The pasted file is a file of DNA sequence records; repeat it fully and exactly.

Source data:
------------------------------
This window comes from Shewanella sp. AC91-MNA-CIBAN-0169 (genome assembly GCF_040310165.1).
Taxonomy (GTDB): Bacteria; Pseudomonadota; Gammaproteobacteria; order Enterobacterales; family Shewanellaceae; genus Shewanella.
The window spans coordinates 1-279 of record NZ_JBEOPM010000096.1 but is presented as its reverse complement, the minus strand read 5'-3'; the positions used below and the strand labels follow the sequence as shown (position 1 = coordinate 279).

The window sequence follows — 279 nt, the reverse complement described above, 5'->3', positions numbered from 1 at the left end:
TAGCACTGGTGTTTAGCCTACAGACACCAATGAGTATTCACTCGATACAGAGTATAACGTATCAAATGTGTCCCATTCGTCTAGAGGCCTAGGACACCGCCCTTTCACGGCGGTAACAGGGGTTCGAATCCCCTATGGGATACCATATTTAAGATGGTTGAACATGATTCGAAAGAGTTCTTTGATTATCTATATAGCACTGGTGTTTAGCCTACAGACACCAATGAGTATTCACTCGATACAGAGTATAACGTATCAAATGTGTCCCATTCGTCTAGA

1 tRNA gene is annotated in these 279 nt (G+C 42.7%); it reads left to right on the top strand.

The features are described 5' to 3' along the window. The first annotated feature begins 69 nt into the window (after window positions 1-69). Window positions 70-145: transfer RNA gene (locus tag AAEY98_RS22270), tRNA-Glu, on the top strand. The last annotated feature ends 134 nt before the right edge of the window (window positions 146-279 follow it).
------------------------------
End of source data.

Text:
This window comes from Shewanella sp. AC91-MNA-CIBAN-0169 (genome assembly GCF_040310165.1).
Taxonomy (GTDB): Bacteria; Pseudomonadota; Gammaproteobacteria; order Enterobacterales; family Shewanellaceae; genus Shewanella.
The window spans coordinates 1-279 of record NZ_JBEOPM010000096.1 but is presented as its reverse complement, the minus strand read 5'-3'; the positions used below and the strand labels follow the sequence as shown (position 1 = coordinate 279).

The window sequence follows — 279 nt, the reverse complement described above, 5'->3', positions numbered from 1 at the left end:
TAGCACTGGTGTTTAGCCTACAGACACCAATGAGTATTCACTCGATACAGAGTATAACGTATCAAATGTGTCCCATTCGTCTAGAGGCCTAGGACACCGCCCTTTCACGGCGGTAACAGGGGTTCGAATCCCCTATGGGATACCATATTTAAGATGGTTGAACATGATTCGAAAGAGTTCTTTGATTATCTATATAGCACTGGTGTTTAGCCTACAGACACCAATGAGTATTCACTCGATACAGAGTATAACGTATCAAATGTGTCCCATTCGTCTAGA

1 tRNA gene is annotated in these 279 nt (G+C 42.7%); it reads left to right on the top strand.

The features are described 5' to 3' along the window. The first annotated feature begins 69 nt into the window (after window positions 1-69). Window positions 70-145: transfer RNA gene (locus tag AAEY98_RS22270), tRNA-Glu, on the top strand. The last annotated feature ends 134 nt before the right edge of the window (window positions 146-279 follow it).